The Unmoved Mover and Pure Act
#21
(02-14-2013, 01:28 PM)Scotus Wrote: I was planning to spend the bulk of the time on the First Way of St Thomas Aquinas i.e. the Argument from Motion. However, as I have been working out how to explain each step of the proof there seems (to me at least) in the assertion that the First Mover must be Pure Act.
I prefer to say "Pure Actuality." Viz., He's the most real, actual being there can ever be.
(02-14-2013, 01:28 PM)Scotus Wrote: Certainly, it is clear that this Unmoved Mover is not moved by any other (as we would carry on with our infinite regress), but it does seem to me that there is a jump from proving that there is an Unmoved Mover to stating that this Mover is immovable.
If God is pure actuality, he has no potentiality for movement, so He's both unmoved and immovable (i.e., immutable, unchangeable).

Perhaps the following clarifies another (common) confusion: The principle is: Omne quod movetur ab alio movetur ("Whatever is moved is moved by another."). It is not: "Everything is moved by another."
(02-14-2013, 01:28 PM)Scotus Wrote: In the order of causes this being must be in act in such a way that it is has not been reduced to that act by any other being. But how can we prove that there is no potency in this being, even though these potencies might never be reduced to act?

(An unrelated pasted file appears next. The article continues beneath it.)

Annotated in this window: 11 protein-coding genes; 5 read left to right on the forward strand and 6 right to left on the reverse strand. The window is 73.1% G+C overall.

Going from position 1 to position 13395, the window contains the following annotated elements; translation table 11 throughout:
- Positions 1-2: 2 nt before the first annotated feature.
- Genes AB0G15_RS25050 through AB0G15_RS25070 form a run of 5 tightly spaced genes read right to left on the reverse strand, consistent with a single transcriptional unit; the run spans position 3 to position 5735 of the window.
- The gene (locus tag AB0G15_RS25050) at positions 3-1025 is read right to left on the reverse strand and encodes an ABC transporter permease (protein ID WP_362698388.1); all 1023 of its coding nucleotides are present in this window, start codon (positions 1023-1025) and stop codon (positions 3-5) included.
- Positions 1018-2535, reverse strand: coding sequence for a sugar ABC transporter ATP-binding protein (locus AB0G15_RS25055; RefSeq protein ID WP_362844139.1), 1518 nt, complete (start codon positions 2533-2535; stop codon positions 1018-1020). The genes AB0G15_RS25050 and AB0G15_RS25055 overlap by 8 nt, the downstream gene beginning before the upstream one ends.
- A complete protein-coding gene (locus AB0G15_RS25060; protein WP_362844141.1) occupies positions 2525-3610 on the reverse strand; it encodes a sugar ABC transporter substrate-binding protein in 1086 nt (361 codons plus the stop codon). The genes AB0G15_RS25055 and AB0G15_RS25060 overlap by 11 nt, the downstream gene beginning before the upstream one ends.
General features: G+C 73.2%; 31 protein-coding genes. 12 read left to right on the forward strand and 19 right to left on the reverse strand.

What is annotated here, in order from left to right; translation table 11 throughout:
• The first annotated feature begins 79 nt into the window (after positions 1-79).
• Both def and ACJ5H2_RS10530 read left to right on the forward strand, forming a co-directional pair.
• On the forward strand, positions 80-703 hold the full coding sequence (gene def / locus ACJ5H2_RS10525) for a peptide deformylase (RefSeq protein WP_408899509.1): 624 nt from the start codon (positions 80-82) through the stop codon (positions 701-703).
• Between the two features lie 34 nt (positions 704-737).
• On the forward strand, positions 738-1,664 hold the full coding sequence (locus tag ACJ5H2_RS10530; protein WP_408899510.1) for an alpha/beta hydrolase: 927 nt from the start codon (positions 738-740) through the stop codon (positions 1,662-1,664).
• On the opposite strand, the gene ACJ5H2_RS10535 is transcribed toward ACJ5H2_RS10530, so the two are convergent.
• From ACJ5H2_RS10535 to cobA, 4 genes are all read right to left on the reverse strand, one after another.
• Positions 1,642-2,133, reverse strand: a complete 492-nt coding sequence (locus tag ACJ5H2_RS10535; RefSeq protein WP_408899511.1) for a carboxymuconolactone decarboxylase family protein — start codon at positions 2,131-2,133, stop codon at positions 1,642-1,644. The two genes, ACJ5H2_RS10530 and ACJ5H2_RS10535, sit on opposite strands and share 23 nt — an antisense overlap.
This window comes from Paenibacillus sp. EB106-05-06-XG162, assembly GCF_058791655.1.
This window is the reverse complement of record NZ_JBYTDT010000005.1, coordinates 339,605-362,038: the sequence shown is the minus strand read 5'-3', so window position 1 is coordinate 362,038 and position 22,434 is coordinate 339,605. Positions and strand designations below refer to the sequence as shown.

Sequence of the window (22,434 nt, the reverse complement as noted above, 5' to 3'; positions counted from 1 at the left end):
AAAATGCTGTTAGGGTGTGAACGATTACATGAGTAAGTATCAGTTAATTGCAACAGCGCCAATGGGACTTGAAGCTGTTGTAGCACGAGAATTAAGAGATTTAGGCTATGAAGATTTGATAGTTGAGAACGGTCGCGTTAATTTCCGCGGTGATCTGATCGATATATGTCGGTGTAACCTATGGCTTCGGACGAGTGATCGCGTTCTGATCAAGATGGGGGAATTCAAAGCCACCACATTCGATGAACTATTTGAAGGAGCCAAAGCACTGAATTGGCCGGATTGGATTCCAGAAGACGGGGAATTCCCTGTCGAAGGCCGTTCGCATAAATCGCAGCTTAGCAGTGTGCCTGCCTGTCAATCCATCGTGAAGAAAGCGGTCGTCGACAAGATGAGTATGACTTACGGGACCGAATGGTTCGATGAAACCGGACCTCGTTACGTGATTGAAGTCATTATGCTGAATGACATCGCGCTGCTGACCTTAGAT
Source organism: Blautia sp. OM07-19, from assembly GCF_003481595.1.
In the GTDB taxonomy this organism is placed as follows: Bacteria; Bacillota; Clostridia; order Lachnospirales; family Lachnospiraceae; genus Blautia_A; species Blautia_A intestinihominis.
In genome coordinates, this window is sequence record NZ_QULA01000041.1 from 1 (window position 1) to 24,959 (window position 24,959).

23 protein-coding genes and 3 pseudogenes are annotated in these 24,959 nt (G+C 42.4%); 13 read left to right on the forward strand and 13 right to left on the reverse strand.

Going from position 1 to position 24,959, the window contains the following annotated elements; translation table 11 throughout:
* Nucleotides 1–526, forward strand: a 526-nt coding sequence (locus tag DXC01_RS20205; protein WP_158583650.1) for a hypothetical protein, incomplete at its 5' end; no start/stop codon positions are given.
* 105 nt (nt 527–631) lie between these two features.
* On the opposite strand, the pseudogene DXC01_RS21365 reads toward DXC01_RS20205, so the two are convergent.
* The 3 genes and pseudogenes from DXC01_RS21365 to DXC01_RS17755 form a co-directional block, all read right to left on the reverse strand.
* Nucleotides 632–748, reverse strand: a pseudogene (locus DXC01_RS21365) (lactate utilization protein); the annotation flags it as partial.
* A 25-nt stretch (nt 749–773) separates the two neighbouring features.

If we can prove that this Unmoved Mover is Pure Act then it seems that we have failed to prove the existence of God by the evidence of motion in the world.
The world is not an extension of God.
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#22
(02-19-2013, 01:26 AM)Doce Me Wrote: The concepts of causality and non-contradiction are fundamental, and self-evident. 

As is God.  I have actually talked with those who seriously don't believe in causality (Muslims) or non-contradiction (Buddhists).  They are self-evident and axiomatic, but people (indeed, whole civilizations) still reject them.

Quote:But knowing the existence of God requires the evidence of God's creation.

It requires judging that the evidence indeed points to God.  Just as it must be judged that causality is not just a "habit of the mind" as Muslim thinkers deem matters.